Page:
LAWRENCEVILLE -- Atlanta Falcons head coach Mike Smith spent all day Thursday evaluating free agents and potential draft picks.
He was not only looking for players that can catch a football, make an open-field tackle or block well, but ones that have a good set of core values.
He calls them Falcon traits. Things like integrity, team work and excellence.
"The Falcons' traits are based on many things the FCA believes," said Smith as the guest speaker for the Fellowship of Christian Athletes Gwinnett awards banquet.
The banquet at North Metro Baptist Church honored the FCA's male and female high school athletes of the year, cheerleader of the year and coach of the year. The event, which featured more than 300 people, also had a live and silent auction to raise money for the FCA. The money raised went toward financing local FCA Gwinnett programs, student scholarships and salaries for FCA personnel.
"Gwinnett County, the FCA here is a success," Smith said. "Look at the number of people here supporting it."
Buford basketball player Joyclyn Kinsey was named the FCA Female Athlete of the Year and Collins Hill football player Obehiaghe Idiake was the Male Athlete of the Year. Buford's Taylor Dixon and Mill Creek's Shannon Young shared Cheerleader of the Year honors and Archer's Jim Peevy was selected Coach of the Year.
In his first two seasons as the Falcons' head coach, Smith has led Atlanta to back-to-back winning seasons for the first time in the franchises' history.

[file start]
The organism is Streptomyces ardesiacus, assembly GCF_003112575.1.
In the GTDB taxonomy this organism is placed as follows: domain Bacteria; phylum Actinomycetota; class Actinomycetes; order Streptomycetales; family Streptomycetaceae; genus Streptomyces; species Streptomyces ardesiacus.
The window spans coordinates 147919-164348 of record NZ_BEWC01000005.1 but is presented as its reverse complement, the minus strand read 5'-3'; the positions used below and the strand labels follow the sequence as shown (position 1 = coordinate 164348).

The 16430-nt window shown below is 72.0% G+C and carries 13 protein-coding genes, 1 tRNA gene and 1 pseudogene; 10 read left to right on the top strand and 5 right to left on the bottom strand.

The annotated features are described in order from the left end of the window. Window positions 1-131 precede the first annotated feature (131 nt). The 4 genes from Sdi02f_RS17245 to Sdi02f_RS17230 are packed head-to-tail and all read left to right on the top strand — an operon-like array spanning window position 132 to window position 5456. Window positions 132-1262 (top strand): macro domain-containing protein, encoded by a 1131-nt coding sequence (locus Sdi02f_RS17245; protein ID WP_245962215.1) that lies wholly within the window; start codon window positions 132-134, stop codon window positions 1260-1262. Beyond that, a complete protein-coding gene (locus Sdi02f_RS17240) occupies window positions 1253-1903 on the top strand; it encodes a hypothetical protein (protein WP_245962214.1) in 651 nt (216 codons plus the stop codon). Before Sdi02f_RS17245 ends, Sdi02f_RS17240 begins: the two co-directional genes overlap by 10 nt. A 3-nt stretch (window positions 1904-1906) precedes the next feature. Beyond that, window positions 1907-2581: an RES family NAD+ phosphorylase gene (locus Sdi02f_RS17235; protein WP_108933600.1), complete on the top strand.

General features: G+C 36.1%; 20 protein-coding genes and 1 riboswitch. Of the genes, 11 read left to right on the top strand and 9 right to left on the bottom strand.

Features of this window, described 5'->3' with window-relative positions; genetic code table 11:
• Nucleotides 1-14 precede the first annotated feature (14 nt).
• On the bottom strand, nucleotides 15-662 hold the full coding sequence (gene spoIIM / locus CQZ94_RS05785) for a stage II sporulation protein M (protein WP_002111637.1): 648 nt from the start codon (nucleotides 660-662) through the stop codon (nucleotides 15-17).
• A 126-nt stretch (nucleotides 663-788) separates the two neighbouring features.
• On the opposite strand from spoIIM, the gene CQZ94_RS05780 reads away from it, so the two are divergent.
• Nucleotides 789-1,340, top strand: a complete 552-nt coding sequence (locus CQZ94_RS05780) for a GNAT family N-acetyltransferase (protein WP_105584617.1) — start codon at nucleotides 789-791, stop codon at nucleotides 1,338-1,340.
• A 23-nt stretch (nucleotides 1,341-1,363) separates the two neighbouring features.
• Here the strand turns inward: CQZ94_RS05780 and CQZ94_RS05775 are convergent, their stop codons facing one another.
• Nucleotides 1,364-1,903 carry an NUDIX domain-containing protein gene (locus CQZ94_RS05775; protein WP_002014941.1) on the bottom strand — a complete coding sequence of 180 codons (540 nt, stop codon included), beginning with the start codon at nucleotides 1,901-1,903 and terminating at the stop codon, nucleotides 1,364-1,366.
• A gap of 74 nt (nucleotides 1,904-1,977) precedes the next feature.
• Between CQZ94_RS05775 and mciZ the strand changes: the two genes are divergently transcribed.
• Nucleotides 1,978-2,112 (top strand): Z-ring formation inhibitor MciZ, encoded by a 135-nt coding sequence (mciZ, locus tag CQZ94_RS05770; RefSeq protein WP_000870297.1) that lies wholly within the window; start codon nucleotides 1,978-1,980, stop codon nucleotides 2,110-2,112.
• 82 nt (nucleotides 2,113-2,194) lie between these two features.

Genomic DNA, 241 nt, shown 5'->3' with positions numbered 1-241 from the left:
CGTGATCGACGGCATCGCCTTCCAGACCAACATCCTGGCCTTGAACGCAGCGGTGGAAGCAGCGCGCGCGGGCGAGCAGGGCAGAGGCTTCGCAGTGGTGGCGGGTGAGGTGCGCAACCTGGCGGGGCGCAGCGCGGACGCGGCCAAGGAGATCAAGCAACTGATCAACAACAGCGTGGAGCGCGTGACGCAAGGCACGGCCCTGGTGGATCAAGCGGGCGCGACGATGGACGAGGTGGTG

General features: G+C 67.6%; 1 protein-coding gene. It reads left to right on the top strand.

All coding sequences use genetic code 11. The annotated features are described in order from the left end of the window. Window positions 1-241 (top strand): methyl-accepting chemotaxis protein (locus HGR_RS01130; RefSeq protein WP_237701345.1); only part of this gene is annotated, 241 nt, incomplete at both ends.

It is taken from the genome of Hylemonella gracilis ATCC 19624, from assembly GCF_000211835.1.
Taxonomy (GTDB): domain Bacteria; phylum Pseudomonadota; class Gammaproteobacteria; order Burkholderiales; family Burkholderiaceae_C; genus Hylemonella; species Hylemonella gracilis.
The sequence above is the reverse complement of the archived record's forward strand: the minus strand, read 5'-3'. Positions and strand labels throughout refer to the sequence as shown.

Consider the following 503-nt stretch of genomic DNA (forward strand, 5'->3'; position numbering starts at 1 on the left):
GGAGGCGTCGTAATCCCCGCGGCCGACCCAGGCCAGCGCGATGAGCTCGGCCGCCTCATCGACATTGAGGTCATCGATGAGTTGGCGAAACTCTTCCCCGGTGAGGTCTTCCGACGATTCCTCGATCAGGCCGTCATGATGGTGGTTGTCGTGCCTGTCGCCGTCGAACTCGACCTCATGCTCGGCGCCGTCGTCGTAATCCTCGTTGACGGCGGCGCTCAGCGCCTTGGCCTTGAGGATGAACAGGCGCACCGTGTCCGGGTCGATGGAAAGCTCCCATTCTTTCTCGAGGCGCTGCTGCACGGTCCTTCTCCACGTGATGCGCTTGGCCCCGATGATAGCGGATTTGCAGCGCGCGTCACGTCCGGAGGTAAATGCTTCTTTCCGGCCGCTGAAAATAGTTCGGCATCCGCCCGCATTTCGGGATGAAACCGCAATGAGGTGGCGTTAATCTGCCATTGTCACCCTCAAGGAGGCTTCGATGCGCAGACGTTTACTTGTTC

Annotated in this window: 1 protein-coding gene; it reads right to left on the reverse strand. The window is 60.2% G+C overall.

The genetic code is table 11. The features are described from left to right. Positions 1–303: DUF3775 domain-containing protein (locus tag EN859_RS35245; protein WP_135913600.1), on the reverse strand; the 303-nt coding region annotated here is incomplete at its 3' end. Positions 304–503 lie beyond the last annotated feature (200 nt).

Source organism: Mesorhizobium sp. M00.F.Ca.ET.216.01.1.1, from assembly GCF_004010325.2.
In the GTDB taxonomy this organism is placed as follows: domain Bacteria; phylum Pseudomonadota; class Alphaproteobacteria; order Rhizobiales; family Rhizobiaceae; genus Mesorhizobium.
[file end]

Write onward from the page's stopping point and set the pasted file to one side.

Smith wouldn't reveal who the Falcons would select at No. 19 in next month's NFL Draft, but he did share how his faith has influenced his coaching style and personal life.
"Balance in your life is very, very important," Smith said. "The thing you have to have is balance in your life. It's just as important in football, business and school. I think my relationship with Jesus Christ helped me with that."
"He's a lifework walking it out," former NFLer and Falcons team chaplain James Trapp said. "People say they have faith, but when you walk it out people know it."
Smith stressed the values of patience like when he spent 20 years as a college coach before ever getting a shot in the NFL. But once he reached the pros, he realized that athletes from high school to the NFL want to be coached, or as he put it mentored.
"I get asked all the time what's the difference between college and NFL coaching," Smith said. "It doesn't matter what level you're at, pro athletes want to be coached because you can help them. You can be a mentor and a mentee at the same time."
Smith's outlook on football, family and his coaching influences hit home with many people in the audience.
"I thought it was awesome," Buford basketball player Andraya Carter said. "Just hearing him talk and how the impact of his walk has been in sports. He's famous and to hear that means a lot."
"I wrote down a lot the things he said," Parkview athletic director Mark Whitley said. "It's good knowing as a high school coach hearing someone at a higher level that is walking the walk."
FCA is the largest Christian sports organization in America and the Gwinnett chapter has been part of the community for two decades. For more information about FCA Gwinnett, go to www.fcagwinnett.org